After scoring critical acclaim with his HBO drama Behind the Candelabra in 2013’ Steven Soderbergh makes his returns to cable television with The Knick.
Premiering tonight on Cinemax, The Knick is a medical procedural set in the 1900’s era New York City. The Knickerbocker Hospital, christened “The Knick” by staff and locals, caters to the poor communities, which puts the facilities in financial strain. At the center of the show is Dr. John Thackery (Clive Owen), the supremely ambitious, cocaine addicted, recently appointed chief of the surgery staff. Amidst the monetary issues, Thackery tries to balance his personal afflictions with a hunger for innovation and progress. Further complicating Thackery’s agenda is the accomplished Dr. Algernon Edwards (Andre Holland), brought on as Thackery’s next in command, who also happens to be the first African American in an all white hospital.
Clive Owen quite nearly burns up the screen with his performance as Dr. Thackery. His prideful swagger is on full display whether he’s struttingn about the hospital halls issuing demands or delivering a eulogy that has more to do about him than the departed. If all this makes it difficult to like this character, his surprising racism cements him as a real ass. Unfortunately, in the first two episodes, there isn’t much to Thackery we haven’t seen before. Flawed doctors are pretty much a package deal with medical dramas, and I felt like I knew everything about this character in the first few scenes.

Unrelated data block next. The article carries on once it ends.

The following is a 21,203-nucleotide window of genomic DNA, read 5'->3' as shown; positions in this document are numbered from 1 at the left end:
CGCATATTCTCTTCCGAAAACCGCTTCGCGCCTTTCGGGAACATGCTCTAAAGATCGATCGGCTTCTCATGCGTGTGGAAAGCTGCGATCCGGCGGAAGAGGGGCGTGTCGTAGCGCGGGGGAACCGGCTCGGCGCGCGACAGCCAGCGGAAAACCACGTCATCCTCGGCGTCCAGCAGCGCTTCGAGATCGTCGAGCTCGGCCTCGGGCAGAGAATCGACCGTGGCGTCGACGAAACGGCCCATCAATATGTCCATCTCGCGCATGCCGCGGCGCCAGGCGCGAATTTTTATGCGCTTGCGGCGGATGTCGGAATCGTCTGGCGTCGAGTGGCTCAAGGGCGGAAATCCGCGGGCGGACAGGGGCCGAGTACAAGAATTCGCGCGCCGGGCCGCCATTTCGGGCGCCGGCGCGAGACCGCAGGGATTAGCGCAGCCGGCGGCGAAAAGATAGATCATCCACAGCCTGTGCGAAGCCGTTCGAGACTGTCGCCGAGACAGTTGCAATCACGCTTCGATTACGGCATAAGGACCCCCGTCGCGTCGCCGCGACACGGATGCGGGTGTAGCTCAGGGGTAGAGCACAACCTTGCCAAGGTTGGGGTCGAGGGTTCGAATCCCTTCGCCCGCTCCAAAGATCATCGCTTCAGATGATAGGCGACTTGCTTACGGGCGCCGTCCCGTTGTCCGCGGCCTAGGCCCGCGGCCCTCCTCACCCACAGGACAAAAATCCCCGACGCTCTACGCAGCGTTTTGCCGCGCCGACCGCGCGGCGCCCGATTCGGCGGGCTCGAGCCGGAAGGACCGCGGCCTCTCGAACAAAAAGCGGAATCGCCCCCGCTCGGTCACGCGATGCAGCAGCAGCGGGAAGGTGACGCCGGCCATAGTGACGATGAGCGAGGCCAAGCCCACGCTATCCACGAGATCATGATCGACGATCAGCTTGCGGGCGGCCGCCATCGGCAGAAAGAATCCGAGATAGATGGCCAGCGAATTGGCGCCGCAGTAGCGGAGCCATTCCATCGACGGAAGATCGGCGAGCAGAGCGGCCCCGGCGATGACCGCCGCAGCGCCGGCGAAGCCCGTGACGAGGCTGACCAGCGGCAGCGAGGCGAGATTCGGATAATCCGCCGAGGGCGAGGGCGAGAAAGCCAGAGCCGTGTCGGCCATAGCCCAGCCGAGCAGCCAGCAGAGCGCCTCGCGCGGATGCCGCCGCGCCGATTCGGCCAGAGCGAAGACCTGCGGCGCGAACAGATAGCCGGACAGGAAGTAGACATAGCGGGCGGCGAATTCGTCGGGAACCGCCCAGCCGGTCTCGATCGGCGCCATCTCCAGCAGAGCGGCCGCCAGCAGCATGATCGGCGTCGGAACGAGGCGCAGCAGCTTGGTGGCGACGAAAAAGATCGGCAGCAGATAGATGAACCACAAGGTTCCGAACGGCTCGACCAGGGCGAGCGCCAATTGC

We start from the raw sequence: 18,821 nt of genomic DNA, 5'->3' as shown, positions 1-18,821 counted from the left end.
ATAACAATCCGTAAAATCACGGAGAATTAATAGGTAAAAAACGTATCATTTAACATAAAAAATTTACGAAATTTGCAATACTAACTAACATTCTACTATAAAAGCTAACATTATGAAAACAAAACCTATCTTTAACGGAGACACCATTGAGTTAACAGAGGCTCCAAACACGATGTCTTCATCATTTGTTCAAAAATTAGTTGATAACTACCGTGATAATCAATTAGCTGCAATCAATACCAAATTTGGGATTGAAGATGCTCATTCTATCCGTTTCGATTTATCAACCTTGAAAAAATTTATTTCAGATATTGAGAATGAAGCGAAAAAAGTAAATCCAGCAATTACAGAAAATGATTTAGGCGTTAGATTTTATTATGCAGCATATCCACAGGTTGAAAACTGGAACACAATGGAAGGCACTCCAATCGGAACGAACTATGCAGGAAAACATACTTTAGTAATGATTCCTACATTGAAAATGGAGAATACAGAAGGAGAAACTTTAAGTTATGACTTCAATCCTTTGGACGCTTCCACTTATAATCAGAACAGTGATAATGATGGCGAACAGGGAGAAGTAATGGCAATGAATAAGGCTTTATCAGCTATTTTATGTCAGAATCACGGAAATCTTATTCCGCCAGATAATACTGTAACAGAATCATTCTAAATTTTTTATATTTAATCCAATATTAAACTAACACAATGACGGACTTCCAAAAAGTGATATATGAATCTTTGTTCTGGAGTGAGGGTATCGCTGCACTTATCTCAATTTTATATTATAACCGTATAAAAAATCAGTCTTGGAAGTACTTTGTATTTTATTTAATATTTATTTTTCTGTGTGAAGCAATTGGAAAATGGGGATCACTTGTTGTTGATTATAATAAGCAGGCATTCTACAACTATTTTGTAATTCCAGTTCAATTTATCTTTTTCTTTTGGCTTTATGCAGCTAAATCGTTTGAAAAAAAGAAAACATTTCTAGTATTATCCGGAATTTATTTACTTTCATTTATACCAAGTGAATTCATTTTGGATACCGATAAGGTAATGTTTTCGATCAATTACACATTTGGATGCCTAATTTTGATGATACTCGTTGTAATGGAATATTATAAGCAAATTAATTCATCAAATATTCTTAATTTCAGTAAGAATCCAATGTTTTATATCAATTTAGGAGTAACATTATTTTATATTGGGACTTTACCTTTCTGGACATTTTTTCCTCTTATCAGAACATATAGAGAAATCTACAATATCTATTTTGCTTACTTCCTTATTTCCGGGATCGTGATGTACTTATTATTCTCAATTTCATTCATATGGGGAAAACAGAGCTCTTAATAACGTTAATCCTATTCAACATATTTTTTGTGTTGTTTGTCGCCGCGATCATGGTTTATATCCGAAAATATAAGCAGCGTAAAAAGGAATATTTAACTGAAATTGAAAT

Andre Holland (42) gives a more subtle approach as Dr. Edwards, brought on by the Knick’s wealthy benefactors. He’s clearly intelligent and frustrated, as we would expect, trying to endure the unpleasant cultural norm of the time while following his calling. Although the character of Dr. Edwards is given more layers, and Holland turns in a smoldering performance matching Owen’s intensity, too many of his problems are also familiar. Still, the moments with Edwards are easily The Knick’s best scenes.
While setting a medical procedural drama in turn of the century NYC is filled with promise on paper, The Knick relies too heavily on the stock conflicts and characters we’ve come to be familiar with. The ambitious, drug addicted prideful doctor versus the obviously capable black doctor with something to prove all but spells out the approaching conflict and resolution. So far all of the female characters, save for the sharp tongued and surprising Sister Harriet (Cara Seymour), exist only to define the men.
Despite the predictability of the scripts, Soderbergh directs his ass off, trying to imbue the show with as much drama as possible. We may know how these things will play out, but Soderbergh crafts his scenes in a magnetic way. In his hands, The Knick is a unsurprising show that forces you to keep watching.
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